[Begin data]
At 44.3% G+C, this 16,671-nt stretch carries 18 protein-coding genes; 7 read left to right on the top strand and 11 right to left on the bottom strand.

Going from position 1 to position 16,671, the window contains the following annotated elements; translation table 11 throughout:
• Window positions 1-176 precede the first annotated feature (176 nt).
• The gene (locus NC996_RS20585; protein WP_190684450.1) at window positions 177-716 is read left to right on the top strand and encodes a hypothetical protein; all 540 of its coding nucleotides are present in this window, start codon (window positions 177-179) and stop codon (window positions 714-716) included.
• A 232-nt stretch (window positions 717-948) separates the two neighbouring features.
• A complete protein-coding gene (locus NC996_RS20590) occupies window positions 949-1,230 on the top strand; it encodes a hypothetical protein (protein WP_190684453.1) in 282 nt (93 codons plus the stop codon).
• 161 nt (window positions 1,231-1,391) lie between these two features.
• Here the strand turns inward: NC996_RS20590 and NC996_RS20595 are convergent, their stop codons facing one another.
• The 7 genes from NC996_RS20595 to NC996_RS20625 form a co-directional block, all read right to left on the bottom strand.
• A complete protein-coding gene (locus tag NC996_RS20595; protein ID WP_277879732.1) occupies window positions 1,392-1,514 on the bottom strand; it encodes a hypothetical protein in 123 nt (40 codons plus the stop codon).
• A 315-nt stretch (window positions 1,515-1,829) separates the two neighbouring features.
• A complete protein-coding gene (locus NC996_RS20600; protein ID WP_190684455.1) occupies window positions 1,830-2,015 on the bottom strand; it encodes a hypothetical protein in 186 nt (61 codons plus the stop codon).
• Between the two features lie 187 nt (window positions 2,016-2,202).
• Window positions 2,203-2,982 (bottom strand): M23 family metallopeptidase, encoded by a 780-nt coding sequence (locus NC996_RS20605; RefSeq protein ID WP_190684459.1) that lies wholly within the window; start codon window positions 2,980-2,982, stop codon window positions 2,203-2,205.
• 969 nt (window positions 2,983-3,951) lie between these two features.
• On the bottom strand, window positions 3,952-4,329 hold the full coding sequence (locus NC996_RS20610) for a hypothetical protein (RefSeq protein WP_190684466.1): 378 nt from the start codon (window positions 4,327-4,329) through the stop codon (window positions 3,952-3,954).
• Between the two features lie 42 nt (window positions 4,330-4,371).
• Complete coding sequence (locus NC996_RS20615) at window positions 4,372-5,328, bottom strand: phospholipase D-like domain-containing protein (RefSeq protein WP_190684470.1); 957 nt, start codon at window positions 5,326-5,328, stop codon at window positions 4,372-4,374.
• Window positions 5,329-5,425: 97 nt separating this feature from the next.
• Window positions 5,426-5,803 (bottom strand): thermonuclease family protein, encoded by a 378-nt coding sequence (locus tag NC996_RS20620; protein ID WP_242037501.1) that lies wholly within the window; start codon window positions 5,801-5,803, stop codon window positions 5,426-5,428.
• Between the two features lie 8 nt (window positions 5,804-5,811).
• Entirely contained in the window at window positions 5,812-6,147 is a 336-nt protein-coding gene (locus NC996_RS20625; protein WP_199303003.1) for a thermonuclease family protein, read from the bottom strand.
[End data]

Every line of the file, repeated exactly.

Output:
At 44.3% G+C, this 16,671-nt stretch carries 18 protein-coding genes; 7 read left to right on the top strand and 11 right to left on the bottom strand.

Going from position 1 to position 16,671, the window contains the following annotated elements; translation table 11 throughout:
• Window positions 1-176 precede the first annotated feature (176 nt).
• The gene (locus NC996_RS20585; protein WP_190684450.1) at window positions 177-716 is read left to right on the top strand and encodes a hypothetical protein; all 540 of its coding nucleotides are present in this window, start codon (window positions 177-179) and stop codon (window positions 714-716) included.
• A 232-nt stretch (window positions 717-948) separates the two neighbouring features.
• A complete protein-coding gene (locus NC996_RS20590) occupies window positions 949-1,230 on the top strand; it encodes a hypothetical protein (protein WP_190684453.1) in 282 nt (93 codons plus the stop codon).
• 161 nt (window positions 1,231-1,391) lie between these two features.
• Here the strand turns inward: NC996_RS20590 and NC996_RS20595 are convergent, their stop codons facing one another.
• The 7 genes from NC996_RS20595 to NC996_RS20625 form a co-directional block, all read right to left on the bottom strand.
• A complete protein-coding gene (locus tag NC996_RS20595; protein ID WP_277879732.1) occupies window positions 1,392-1,514 on the bottom strand; it encodes a hypothetical protein in 123 nt (40 codons plus the stop codon).
• A 315-nt stretch (window positions 1,515-1,829) separates the two neighbouring features.
• A complete protein-coding gene (locus NC996_RS20600; protein ID WP_190684455.1) occupies window positions 1,830-2,015 on the bottom strand; it encodes a hypothetical protein in 186 nt (61 codons plus the stop codon).
• Between the two features lie 187 nt (window positions 2,016-2,202).
• Window positions 2,203-2,982 (bottom strand): M23 family metallopeptidase, encoded by a 780-nt coding sequence (locus NC996_RS20605; RefSeq protein ID WP_190684459.1) that lies wholly within the window; start codon window positions 2,980-2,982, stop codon window positions 2,203-2,205.
• 969 nt (window positions 2,983-3,951) lie between these two features.
• On the bottom strand, window positions 3,952-4,329 hold the full coding sequence (locus NC996_RS20610) for a hypothetical protein (RefSeq protein WP_190684466.1): 378 nt from the start codon (window positions 4,327-4,329) through the stop codon (window positions 3,952-3,954).
• Between the two features lie 42 nt (window positions 4,330-4,371).
• Complete coding sequence (locus NC996_RS20615) at window positions 4,372-5,328, bottom strand: phospholipase D-like domain-containing protein (RefSeq protein WP_190684470.1); 957 nt, start codon at window positions 5,326-5,328, stop codon at window positions 4,372-4,374.
• Window positions 5,329-5,425: 97 nt separating this feature from the next.
• Window positions 5,426-5,803 (bottom strand): thermonuclease family protein, encoded by a 378-nt coding sequence (locus tag NC996_RS20620; protein ID WP_242037501.1) that lies wholly within the window; start codon window positions 5,801-5,803, stop codon window positions 5,426-5,428.
• Between the two features lie 8 nt (window positions 5,804-5,811).
• Entirely contained in the window at window positions 5,812-6,147 is a 336-nt protein-coding gene (locus NC996_RS20625; protein WP_199303003.1) for a thermonuclease family protein, read from the bottom strand.